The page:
physics question #4854



Amanda, a 14 year old female from New Lebanon, Ohio asks on December 17, 2009,

Q:

How are tides and eclipses related?

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the answer

Donald J. Barry answered on December 21, 2009, A:

There's no particular relation, apart from the normal moon/earth/tide relationship, but since solar eclipses occur in a narrow path and are vivid enough events that they tend to get recorded by civilizations with written languages which have survived over thousands of years, we have records of eclipses going back 2500 years. And because we know *where* the eclipses were observed to be total (a narrow path), we can figure out quite precisely how the moon and earth were aligned at that moment.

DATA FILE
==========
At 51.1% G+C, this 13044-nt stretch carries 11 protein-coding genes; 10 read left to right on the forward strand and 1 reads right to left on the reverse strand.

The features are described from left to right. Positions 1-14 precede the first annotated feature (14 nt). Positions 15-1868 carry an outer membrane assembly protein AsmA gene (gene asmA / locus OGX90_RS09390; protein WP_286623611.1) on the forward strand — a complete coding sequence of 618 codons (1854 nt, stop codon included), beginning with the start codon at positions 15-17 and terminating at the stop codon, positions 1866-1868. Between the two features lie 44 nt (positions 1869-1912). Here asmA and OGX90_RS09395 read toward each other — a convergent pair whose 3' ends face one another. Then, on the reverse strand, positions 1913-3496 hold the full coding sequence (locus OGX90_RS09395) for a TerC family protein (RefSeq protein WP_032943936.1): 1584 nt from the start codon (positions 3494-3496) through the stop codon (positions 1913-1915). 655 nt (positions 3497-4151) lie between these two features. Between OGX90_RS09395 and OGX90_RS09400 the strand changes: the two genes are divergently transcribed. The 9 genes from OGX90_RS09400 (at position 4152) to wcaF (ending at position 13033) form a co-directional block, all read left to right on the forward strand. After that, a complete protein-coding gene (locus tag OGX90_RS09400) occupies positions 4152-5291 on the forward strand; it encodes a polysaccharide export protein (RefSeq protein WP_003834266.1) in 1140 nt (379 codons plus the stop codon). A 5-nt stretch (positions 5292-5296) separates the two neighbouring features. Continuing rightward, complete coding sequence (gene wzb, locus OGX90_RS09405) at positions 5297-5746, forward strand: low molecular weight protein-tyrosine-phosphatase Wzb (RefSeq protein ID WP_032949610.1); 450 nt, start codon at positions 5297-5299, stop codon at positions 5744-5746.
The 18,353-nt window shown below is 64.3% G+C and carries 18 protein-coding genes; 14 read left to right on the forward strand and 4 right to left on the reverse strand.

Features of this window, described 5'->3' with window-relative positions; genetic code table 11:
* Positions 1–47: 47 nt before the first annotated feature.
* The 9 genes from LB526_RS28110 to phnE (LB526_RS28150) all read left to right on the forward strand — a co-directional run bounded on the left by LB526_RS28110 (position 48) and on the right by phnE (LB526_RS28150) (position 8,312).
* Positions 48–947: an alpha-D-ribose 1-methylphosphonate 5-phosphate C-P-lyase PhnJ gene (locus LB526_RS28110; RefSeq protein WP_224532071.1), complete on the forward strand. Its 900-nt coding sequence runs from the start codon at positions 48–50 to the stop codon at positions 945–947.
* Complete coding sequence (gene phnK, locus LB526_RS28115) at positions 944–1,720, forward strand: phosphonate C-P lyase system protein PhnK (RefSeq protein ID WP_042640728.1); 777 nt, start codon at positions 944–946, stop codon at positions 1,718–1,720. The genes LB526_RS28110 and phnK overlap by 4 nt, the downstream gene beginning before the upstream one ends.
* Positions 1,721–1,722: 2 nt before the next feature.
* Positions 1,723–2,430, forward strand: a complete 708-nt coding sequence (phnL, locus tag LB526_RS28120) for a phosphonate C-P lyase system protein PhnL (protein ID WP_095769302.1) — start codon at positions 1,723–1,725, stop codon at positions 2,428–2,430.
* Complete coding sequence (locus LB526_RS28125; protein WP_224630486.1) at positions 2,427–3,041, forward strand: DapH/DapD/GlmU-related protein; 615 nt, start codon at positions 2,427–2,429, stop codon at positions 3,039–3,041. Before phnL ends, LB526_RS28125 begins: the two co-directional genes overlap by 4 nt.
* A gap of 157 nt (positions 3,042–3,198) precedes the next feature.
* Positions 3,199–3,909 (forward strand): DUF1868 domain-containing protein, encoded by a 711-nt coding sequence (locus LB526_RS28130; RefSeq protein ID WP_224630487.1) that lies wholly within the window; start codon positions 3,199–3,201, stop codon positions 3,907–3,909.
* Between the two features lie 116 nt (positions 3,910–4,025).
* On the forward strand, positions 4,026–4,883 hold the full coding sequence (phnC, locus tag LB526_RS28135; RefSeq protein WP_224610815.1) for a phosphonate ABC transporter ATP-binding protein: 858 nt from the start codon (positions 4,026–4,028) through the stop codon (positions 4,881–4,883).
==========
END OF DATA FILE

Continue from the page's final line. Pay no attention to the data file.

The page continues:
The relation to the tides is that in raising them, the moon both slows the earth's rotation, and also gets a little tug that transfers energy to its orbit, raising it. The measurement of that evolution of the lunar orbit and the rotation rate of the earth was first done over long timescales through historical records of eclipses. (e.g., F. Richard Stephenson, "Historical Eclipses and the Earth's Rotation, Cambridge University Press, 1997), or the earlier article that I read as an undergraduate, "Historical Eclipses", Scientific American v247, Oct 1982, p. 170-176.

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